Last weekend my mom and I were looking through old pictures and we came across this one:
This is my favorite picture of my grandma (on the left) and my great-aunt at the beach in Florida. My grandma was extremely active up until the day she passed away. She swam laps in the gulf of mexico, mowed the lawn, played tennis, you name it.
That got me thinking about how important it is to maintain our health as we age. I truly believe that your health is the most important thing you have. How can you live life to the fullest when you can’t get enough oxygen into your lungs, or your heart is failing, or you’re bound to a wheel-chair because you are too obese to be mobile anymore. (I realize that many people suffer from disabilities that are completely out of their control and still live amazing lives– I think that is living life to their fullest. I’m talking about health factors you can control).
So I thought I would list some of the best things you can do for your health as you age. But first, let’s recap yesterday.
Yesterday’s breakfast looked exactly like the day before. Mmmm oatmeal. I had to go to a different hospital pretty early yesterday to observe electro-convulsive therapy. As part of the psychiatry rotation, we are all required to watch ECT once to see what it’s like. If you have ever seen movies where they shock someone, it’s nothing like that. These days, the patients are under anesthesia and have a paralyzing agent, so they barely move at all. It takes about 5 minutes total and then it’s over. Pretty anti-climactic. But it’s a great treatment option for many people!
After ECT, I went back to the hospital I’m working at and made it just in time for rounds. At 10, my classmate and I had to duck out early to make it to a 10:30 chemical dependency meeting at the other hospital. I was all over the place yesterday! The chemical dependency meeting was very similar to an alcoholics anonymous meeting. I actually loved it- those meetings are so uplifting and everyone is always so nice!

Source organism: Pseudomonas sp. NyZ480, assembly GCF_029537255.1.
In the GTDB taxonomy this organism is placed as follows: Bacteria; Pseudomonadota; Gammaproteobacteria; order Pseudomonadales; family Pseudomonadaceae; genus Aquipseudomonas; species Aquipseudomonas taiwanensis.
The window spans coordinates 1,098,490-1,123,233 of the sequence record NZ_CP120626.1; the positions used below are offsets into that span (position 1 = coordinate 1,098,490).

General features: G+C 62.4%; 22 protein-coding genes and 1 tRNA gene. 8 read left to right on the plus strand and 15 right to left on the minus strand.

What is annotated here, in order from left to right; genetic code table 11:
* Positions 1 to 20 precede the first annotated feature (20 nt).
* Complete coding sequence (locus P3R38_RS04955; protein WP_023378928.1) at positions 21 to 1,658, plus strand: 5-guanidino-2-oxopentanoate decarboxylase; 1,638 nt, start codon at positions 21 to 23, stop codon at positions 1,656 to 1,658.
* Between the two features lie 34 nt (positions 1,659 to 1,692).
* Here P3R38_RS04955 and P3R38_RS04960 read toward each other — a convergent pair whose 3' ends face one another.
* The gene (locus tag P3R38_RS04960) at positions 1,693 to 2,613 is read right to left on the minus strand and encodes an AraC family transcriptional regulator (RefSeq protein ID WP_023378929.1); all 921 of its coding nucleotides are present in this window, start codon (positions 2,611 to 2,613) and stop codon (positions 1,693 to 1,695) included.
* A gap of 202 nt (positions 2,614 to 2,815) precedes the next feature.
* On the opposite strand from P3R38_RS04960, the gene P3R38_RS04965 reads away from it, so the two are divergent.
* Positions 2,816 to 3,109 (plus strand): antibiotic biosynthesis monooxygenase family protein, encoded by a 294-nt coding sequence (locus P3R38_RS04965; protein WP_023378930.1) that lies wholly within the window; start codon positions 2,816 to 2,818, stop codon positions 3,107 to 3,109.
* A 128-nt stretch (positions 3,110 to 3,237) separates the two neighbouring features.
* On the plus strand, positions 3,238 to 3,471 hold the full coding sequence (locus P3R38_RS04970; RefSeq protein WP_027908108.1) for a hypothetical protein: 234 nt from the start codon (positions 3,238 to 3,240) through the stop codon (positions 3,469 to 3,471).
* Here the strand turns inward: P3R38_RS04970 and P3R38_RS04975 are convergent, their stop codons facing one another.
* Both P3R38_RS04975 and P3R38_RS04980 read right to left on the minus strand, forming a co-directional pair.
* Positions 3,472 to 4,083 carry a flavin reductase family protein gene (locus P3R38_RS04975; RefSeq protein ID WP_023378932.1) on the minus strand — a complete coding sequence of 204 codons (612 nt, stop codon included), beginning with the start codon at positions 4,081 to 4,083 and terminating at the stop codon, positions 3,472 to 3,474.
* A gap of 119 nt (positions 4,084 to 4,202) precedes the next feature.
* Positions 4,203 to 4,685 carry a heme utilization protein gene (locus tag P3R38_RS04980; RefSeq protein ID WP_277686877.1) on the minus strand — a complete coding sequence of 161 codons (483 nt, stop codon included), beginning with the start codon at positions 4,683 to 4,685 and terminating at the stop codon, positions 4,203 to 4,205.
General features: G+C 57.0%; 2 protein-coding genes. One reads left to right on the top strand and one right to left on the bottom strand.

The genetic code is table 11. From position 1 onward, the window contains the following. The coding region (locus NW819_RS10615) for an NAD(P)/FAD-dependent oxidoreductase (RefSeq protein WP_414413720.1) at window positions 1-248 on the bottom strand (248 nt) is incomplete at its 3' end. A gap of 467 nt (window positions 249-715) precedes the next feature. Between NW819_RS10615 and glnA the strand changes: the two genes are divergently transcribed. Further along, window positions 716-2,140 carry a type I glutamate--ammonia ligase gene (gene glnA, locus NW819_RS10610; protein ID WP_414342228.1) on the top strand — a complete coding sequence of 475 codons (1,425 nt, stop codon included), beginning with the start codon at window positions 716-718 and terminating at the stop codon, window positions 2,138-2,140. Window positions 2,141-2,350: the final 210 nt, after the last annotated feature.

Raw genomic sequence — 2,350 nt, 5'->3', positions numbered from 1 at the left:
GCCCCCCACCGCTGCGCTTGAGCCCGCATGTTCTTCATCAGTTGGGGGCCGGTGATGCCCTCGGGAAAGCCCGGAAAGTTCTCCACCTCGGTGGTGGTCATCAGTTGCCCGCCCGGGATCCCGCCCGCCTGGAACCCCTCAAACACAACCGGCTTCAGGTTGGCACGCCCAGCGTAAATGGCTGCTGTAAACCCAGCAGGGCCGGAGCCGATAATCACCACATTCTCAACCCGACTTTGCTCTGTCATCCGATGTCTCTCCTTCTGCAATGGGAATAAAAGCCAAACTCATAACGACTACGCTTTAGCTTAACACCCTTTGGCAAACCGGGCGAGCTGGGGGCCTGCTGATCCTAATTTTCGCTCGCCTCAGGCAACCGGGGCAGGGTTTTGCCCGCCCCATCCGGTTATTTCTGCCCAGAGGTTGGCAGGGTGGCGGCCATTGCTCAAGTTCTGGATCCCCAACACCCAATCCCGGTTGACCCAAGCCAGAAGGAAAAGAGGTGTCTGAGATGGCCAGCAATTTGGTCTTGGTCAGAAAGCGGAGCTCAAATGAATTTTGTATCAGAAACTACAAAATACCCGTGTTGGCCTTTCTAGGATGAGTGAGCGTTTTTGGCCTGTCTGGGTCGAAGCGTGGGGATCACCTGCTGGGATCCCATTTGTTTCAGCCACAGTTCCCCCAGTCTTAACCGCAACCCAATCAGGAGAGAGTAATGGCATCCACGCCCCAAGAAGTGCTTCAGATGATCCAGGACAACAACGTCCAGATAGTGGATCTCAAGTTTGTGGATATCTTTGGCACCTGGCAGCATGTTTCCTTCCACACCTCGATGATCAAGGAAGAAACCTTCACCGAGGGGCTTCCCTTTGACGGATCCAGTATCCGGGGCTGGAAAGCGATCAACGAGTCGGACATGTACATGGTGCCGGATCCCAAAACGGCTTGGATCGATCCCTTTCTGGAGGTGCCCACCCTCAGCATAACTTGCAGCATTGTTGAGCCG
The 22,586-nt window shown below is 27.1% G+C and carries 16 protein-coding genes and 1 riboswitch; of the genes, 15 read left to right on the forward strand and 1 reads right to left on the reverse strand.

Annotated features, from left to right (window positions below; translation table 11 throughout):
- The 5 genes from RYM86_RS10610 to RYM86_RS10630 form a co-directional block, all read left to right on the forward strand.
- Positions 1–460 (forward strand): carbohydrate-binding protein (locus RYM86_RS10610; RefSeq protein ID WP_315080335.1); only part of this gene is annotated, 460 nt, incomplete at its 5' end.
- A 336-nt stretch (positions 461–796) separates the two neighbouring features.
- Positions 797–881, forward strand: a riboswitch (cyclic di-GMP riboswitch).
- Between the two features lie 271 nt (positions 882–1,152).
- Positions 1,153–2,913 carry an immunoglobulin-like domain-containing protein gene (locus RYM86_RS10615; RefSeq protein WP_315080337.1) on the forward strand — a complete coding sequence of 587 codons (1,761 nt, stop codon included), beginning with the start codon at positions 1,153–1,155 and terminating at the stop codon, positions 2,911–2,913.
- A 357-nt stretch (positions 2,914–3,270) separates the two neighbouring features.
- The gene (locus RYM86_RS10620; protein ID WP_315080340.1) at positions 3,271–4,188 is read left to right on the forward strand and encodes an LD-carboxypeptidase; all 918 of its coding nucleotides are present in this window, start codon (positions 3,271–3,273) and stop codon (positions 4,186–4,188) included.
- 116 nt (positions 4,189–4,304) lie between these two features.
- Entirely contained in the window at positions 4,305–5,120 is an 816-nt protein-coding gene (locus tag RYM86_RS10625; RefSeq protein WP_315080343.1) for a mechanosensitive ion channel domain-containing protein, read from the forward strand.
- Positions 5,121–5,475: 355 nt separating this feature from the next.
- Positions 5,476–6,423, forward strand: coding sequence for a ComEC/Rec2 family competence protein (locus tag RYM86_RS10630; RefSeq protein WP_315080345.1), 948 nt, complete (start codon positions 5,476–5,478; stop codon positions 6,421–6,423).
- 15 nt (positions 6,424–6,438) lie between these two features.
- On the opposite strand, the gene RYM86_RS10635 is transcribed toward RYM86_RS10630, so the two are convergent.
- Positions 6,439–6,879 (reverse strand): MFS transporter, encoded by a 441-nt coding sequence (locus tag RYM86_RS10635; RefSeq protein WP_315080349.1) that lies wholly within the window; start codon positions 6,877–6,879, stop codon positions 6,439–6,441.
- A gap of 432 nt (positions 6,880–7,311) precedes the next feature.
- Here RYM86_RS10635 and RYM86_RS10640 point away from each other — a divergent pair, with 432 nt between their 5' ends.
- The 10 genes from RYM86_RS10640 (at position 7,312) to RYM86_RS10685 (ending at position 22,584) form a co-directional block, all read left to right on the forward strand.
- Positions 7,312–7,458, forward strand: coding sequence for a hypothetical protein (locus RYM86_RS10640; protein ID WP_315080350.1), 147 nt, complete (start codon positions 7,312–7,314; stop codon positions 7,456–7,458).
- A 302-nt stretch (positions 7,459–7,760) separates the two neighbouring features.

Finally it was lunch time: Salad with carrots, beets, and a chicken burger on top. With a side of cherries dipped in PB2. I also snacked on a blueberry muffin made by the sweet pharmacy student.
After we finished our work, our attending let us (all the students) out super early! I was home by 3- yippee!! I relaxed for a bit, made a snack of 2 dates with almond butter and a glass of almond milk. Studied for about an hour, and then off to the gym. It was a cardio day so I ran 3 miles on the treadmill, did 20 minutes on the elliptical, and topped it all off with some push-ups at the end. Good workout!
(Obviously I was studying as I was jogging away… gotta multi-task!) Now that I’ve blabbed on and on and forced you to read through my boring day to get to the real purpose of this post, let’s get started!
Forever Young- How to Put Your Health First as You Age
1. Don’t Smoke, or Stop Smoking- I know that this has been said over and over again. But the single best thing you can do for your health is to stop smoking. Smoking is linked to just about every cancer (that’s not true- but it’s linked to tons of cancers: lung, bladder, stomach, esophageal). Smoking increases your risk of heart disease and stroke. Smoking will eventually lead to COPD and emphysema.
Someone once told me that COPD is like trying to breath through a straw all the time. Go try that right now- after a minute you will feel extremely short of breath, and this is how these people live!!! No wonder they can’t play with their grandchildren and walk around without oxygen tanks! Here’s the stats for what happens when you quit- so if someone tells you they’ve smoked for 20 years and it’s already too late, tell them this! You can also tell a loved one to ask their family doctor for nicotine patches, gum, or medications to help with smoking cessation. Lastly, you can call 1-800-QUIT-NOW anytime to help you through the quitting process.